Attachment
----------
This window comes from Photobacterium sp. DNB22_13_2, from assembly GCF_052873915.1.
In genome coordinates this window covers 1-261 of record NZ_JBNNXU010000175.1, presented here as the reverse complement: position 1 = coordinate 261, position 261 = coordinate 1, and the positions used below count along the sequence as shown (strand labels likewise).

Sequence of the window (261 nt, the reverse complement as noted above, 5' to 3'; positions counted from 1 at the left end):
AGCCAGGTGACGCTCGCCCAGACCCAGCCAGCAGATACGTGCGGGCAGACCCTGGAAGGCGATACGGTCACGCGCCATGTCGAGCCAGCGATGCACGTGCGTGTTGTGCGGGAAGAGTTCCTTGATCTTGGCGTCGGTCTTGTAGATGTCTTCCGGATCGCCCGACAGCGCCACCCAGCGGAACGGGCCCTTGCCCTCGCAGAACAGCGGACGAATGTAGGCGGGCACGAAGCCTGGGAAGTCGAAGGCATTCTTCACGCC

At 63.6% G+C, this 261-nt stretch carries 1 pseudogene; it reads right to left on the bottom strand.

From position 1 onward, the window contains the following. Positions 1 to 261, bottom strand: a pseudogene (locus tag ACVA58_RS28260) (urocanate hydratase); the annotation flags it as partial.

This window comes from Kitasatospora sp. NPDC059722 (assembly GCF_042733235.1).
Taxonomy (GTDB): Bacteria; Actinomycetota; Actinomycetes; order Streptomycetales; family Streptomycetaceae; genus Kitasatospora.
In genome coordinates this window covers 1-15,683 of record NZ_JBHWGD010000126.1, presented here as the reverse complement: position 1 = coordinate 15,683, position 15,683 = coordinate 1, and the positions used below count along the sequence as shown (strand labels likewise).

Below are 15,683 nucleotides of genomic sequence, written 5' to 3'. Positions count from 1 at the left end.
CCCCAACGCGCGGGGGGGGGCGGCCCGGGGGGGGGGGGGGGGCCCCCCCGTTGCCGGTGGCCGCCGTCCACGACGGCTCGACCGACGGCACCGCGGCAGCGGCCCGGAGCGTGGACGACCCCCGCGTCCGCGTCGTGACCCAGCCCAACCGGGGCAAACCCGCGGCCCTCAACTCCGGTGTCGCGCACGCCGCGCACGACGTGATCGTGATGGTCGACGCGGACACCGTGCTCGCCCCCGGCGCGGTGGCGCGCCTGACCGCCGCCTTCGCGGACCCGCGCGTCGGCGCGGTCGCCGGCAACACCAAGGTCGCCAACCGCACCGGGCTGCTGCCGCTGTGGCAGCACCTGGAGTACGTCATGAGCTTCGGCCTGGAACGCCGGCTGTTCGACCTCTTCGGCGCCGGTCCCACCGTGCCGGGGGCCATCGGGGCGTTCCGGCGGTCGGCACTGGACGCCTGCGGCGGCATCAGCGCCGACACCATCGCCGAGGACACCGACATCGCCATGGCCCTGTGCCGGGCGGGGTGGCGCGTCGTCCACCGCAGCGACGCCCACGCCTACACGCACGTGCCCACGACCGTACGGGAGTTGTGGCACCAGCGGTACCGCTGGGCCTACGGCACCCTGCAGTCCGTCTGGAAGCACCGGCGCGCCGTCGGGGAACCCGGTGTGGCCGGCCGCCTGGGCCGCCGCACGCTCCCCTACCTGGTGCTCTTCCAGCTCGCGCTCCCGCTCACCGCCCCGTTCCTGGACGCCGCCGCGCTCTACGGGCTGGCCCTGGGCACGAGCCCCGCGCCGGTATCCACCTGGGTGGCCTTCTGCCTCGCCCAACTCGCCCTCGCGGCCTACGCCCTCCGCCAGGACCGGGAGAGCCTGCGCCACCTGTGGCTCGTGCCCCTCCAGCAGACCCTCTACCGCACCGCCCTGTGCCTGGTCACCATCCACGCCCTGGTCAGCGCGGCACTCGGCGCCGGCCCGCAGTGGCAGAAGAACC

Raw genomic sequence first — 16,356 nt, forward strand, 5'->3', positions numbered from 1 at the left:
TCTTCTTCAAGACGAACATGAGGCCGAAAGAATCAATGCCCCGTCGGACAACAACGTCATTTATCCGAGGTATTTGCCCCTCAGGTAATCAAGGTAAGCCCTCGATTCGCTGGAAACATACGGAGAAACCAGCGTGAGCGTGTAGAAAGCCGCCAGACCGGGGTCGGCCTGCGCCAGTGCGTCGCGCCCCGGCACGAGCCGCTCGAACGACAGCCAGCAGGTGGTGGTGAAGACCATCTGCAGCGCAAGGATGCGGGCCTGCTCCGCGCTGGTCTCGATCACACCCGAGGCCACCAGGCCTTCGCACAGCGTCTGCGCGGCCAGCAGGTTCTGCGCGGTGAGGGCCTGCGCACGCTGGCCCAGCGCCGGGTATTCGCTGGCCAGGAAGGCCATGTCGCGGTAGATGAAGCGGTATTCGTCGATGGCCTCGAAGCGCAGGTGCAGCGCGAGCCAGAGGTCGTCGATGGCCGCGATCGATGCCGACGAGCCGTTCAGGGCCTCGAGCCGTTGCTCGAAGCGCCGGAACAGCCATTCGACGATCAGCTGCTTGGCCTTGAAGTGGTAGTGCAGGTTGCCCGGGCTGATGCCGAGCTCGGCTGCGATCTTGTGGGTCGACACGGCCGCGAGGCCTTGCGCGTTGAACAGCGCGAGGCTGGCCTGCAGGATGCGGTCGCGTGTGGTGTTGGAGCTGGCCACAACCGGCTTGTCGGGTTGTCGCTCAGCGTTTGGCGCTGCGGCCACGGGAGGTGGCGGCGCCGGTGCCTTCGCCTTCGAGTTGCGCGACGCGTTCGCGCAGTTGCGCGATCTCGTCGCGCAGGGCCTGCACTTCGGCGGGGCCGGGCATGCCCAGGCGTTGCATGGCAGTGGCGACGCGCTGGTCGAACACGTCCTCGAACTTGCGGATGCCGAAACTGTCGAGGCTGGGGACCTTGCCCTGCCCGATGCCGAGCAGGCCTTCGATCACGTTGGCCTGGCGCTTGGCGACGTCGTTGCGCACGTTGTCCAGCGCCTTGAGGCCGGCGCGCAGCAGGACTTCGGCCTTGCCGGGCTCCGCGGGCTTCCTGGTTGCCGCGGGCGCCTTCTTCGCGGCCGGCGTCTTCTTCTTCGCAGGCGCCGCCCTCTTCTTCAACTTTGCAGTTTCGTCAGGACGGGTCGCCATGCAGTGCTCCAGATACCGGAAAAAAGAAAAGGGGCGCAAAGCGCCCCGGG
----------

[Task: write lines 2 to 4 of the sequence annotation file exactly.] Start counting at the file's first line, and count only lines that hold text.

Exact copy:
In genome coordinates this window covers 1-261 of record NZ_JBNNXU010000175.1, presented here as the reverse complement: position 1 = coordinate 261, position 261 = coordinate 1, and the positions used below count along the sequence as shown (strand labels likewise).

Sequence of the window (261 nt, the reverse complement as noted above, 5' to 3'; positions counted from 1 at the left end):
AGCCAGGTGACGCTCGCCCAGACCCAGCCAGCAGATACGTGCGGGCAGACCCTGGAAGGCGATACGGTCACGCGCCATGTCGAGCCAGCGATGCACGTGCGTGTTGTGCGGGAAGAGTTCCTTGATCTTGGCGTCGGTCTTGTAGATGTCTTCCGGATCGCCCGACAGCGCCACCCAGCGGAACGGGCCCTTGCCCTCGCAGAACAGCGGACGAATGTAGGCGGGCACGAAGCCTGGGAAGTCGAAGGCATTCTTCACGCC